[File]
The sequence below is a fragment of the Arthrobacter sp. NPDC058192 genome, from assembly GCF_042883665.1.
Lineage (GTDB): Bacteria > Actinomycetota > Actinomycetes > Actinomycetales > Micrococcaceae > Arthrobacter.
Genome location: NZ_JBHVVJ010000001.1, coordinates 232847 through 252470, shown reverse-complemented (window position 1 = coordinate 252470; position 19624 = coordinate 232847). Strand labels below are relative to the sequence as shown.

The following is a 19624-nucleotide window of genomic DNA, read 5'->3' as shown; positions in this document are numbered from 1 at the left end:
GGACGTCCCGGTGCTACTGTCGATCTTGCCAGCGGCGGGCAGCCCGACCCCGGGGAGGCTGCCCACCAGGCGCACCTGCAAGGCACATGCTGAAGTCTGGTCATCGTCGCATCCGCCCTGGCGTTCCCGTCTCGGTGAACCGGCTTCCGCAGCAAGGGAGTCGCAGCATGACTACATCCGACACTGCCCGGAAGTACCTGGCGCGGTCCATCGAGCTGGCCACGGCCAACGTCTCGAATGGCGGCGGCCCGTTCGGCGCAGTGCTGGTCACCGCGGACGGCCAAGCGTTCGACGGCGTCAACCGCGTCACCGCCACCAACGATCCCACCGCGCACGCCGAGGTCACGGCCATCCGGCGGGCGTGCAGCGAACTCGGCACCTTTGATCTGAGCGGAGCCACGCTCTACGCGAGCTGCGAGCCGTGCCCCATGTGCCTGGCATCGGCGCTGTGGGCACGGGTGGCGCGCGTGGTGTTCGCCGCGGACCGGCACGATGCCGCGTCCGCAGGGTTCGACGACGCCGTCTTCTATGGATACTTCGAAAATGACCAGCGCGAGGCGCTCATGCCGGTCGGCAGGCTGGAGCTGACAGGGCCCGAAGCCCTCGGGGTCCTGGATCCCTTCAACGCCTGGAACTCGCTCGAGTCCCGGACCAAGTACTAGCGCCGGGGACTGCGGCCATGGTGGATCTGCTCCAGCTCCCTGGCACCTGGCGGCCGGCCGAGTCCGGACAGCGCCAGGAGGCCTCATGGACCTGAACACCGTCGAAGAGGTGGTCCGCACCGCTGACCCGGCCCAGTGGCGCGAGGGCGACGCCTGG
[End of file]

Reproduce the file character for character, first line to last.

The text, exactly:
The sequence below is a fragment of the Arthrobacter sp. NPDC058192 genome, from assembly GCF_042883665.1.
Lineage (GTDB): Bacteria > Actinomycetota > Actinomycetes > Actinomycetales > Micrococcaceae > Arthrobacter.
Genome location: NZ_JBHVVJ010000001.1, coordinates 232847 through 252470, shown reverse-complemented (window position 1 = coordinate 252470; position 19624 = coordinate 232847). Strand labels below are relative to the sequence as shown.

The following is a 19624-nucleotide window of genomic DNA, read 5'->3' as shown; positions in this document are numbered from 1 at the left end:
GGACGTCCCGGTGCTACTGTCGATCTTGCCAGCGGCGGGCAGCCCGACCCCGGGGAGGCTGCCCACCAGGCGCACCTGCAAGGCACATGCTGAAGTCTGGTCATCGTCGCATCCGCCCTGGCGTTCCCGTCTCGGTGAACCGGCTTCCGCAGCAAGGGAGTCGCAGCATGACTACATCCGACACTGCCCGGAAGTACCTGGCGCGGTCCATCGAGCTGGCCACGGCCAACGTCTCGAATGGCGGCGGCCCGTTCGGCGCAGTGCTGGTCACCGCGGACGGCCAAGCGTTCGACGGCGTCAACCGCGTCACCGCCACCAACGATCCCACCGCGCACGCCGAGGTCACGGCCATCCGGCGGGCGTGCAGCGAACTCGGCACCTTTGATCTGAGCGGAGCCACGCTCTACGCGAGCTGCGAGCCGTGCCCCATGTGCCTGGCATCGGCGCTGTGGGCACGGGTGGCGCGCGTGGTGTTCGCCGCGGACCGGCACGATGCCGCGTCCGCAGGGTTCGACGACGCCGTCTTCTATGGATACTTCGAAAATGACCAGCGCGAGGCGCTCATGCCGGTCGGCAGGCTGGAGCTGACAGGGCCCGAAGCCCTCGGGGTCCTGGATCCCTTCAACGCCTGGAACTCGCTCGAGTCCCGGACCAAGTACTAGCGCCGGGGACTGCGGCCATGGTGGATCTGCTCCAGCTCCCTGGCACCTGGCGGCCGGCCGAGTCCGGACAGCGCCAGGAGGCCTCATGGACCTGAACACCGTCGAAGAGGTGGTCCGCACCGCTGACCCGGCCCAGTGGCGCGAGGGCGACGCCTGG